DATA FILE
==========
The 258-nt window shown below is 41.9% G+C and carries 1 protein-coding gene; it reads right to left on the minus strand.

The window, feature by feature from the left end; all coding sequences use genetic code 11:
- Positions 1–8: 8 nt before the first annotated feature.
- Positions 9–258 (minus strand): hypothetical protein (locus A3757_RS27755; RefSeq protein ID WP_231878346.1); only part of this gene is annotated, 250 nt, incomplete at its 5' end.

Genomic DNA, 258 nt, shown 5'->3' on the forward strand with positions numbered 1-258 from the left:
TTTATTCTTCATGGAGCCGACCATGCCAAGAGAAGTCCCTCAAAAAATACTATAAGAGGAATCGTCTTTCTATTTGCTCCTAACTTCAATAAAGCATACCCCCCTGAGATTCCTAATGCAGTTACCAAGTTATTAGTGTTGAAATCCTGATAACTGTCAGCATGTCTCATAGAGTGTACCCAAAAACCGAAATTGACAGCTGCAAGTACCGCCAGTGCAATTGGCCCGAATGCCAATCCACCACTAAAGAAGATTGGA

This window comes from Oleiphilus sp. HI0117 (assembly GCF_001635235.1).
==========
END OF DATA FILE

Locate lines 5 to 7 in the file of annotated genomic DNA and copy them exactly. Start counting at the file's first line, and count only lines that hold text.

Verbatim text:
Genomic DNA, 258 nt, shown 5'->3' on the forward strand with positions numbered 1-258 from the left:
TTTATTCTTCATGGAGCCGACCATGCCAAGAGAAGTCCCTCAAAAAATACTATAAGAGGAATCGTCTTTCTATTTGCTCCTAACTTCAATAAAGCATACCCCCCTGAGATTCCTAATGCAGTTACCAAGTTATTAGTGTTGAAATCCTGATAACTGTCAGCATGTCTCATAGAGTGTACCCAAAAACCGAAATTGACAGCTGCAAGTACCGCCAGTGCAATTGGCCCGAATGCCAATCCACCACTAAAGAAGATTGGA

This window comes from Oleiphilus sp. HI0117 (assembly GCF_001635235.1).